Noise levels in patient rooms and at nursing stations at three VA medical centers

Jennifer N. Hill*, Sherri L. LaVela

*Corresponding author for this work

Research output: Contribution to journalArticlepeer-review

17 Scopus citations


Objectives: To conduct an assessment of sound, dB(A) levels, in two areas of the hospital: patient rooms and nurse stations using sound meters (SMs). Background: The World Health Organization (WHO) recommends sound levels of 35 dB(A) during the day and 30 dB(A) during the night; however, many hospitals exceed these recommended levels. Assessing post-occupancy sound levels enables hospital administrators and healthcare workers to identify whether interventions to improve sound levels are needed. Methods: Sound assessments were conducted at three healthcare facilities in both patient rooms and nursing stations, and we include information on facility characteristics. An Amprobe SM-20A Sound Level Meter was placed for a 24-hr period and recorded decibel levels every 8 min. These sound levels were averaged for each hour for reporting purposes. Averages as well as highest and lowest readings are reported for both daytime (8 a.m.–10 p.m.) and nighttime (10 p.m.–8 a.m.) for each facility. Results: All three sites are considered urban and are classified with the highest complexity level (1a). Average daytime measurements for patient rooms and their corresponding nurses stations were as follows: Site A—63 dB(A)/56 dB(A), Site B—52 dB(A)/55 dB(A), and Site C—42 dB(A)/59 dB(A). Average nighttime measurements for patient rooms and nurses stations were Site A—62 dB(A)/55 dB(A), Site B—48 dB(A)/55 dB(A), and Site C—42 dB(A)/60 dB(A). Conclusion: Our findings, considered independently and collectively, showed that facilities in this study exceeded the WHO-recommended sound levels for patient rooms of 35 dB(A) during daytime and 30 dB(A) during nighttime. Research has reported negative patient outcomes, for example, decreased satisfaction, sleep disturbance, and higher incidence of rehospitalization in patients staying in areas with higher noise levels.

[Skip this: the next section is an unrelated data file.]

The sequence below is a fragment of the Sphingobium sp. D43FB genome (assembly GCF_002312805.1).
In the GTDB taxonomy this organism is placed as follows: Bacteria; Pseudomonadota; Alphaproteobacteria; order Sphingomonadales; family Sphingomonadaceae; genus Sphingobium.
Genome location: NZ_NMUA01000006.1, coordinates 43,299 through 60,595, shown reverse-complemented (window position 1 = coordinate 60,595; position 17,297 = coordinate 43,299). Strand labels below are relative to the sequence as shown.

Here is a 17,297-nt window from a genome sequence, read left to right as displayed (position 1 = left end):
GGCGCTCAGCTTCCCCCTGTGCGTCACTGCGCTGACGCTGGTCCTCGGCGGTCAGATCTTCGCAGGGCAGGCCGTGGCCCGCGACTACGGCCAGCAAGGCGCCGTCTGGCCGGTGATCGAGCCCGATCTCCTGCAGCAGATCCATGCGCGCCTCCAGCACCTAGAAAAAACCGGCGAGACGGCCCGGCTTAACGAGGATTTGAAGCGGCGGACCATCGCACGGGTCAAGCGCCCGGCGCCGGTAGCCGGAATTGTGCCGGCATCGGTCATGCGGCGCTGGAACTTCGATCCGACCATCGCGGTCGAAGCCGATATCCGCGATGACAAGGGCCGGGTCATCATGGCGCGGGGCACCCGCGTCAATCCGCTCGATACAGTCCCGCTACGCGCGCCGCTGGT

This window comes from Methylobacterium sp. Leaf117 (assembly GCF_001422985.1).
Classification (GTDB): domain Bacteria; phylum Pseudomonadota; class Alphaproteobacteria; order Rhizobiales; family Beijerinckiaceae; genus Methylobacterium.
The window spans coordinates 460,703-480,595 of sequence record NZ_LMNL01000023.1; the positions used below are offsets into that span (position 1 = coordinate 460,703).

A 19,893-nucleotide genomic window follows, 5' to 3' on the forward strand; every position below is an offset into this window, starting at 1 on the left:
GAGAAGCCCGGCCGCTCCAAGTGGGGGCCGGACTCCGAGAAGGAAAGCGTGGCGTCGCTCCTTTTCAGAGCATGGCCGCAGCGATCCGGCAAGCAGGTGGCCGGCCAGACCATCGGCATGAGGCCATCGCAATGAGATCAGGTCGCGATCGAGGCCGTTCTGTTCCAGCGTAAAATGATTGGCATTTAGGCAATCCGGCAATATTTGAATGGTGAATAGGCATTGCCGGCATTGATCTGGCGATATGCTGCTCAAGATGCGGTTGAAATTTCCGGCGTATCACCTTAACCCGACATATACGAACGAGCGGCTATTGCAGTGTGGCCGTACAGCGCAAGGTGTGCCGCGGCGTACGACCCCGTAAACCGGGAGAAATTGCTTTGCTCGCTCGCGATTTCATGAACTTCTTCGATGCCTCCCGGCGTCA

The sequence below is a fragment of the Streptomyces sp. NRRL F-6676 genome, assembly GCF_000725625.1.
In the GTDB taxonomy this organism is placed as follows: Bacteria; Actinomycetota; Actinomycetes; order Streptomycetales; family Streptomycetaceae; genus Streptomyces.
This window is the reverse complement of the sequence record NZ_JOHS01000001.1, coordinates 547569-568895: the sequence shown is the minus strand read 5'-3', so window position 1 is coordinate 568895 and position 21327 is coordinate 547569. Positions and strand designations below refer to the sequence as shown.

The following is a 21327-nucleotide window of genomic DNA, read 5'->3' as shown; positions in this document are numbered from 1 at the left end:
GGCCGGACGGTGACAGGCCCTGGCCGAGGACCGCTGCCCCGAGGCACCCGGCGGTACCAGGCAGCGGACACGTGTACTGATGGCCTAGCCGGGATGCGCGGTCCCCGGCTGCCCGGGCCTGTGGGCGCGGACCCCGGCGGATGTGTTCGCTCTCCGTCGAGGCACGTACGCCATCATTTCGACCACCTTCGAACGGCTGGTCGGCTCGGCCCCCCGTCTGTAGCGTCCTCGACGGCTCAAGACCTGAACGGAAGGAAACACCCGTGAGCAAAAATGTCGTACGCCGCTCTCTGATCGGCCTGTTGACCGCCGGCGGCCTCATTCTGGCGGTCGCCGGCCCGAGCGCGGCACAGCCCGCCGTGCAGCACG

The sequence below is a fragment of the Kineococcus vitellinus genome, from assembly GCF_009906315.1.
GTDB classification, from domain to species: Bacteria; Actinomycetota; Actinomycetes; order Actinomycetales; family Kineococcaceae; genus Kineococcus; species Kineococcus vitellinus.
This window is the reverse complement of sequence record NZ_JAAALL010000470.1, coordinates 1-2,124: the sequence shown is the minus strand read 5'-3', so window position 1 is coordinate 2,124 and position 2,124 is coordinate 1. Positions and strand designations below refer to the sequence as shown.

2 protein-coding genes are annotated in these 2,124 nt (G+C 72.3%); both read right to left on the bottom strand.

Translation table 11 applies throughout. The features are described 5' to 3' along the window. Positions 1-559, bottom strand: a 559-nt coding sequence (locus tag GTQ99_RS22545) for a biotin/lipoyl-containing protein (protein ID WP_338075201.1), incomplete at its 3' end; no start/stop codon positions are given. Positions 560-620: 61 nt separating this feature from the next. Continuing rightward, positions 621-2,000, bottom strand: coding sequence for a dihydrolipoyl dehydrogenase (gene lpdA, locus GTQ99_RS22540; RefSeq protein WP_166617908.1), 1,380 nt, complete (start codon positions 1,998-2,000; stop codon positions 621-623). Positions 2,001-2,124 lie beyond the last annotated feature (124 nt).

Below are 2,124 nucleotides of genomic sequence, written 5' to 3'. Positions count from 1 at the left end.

Original languageEnglish (US)
Pages (from-to)54-63
Number of pages10
JournalHealth Environments Research and Design Journal
Issue number1
StatePublished - Jan 1 2015


  • Environment of care
  • Nursing unit design
  • Patient room design
  • Patient-centered care
  • Post-occupancy evaluation
  • Veterans

ASJC Scopus subject areas

  • Public Health, Environmental and Occupational Health
  • Critical Care and Intensive Care Medicine


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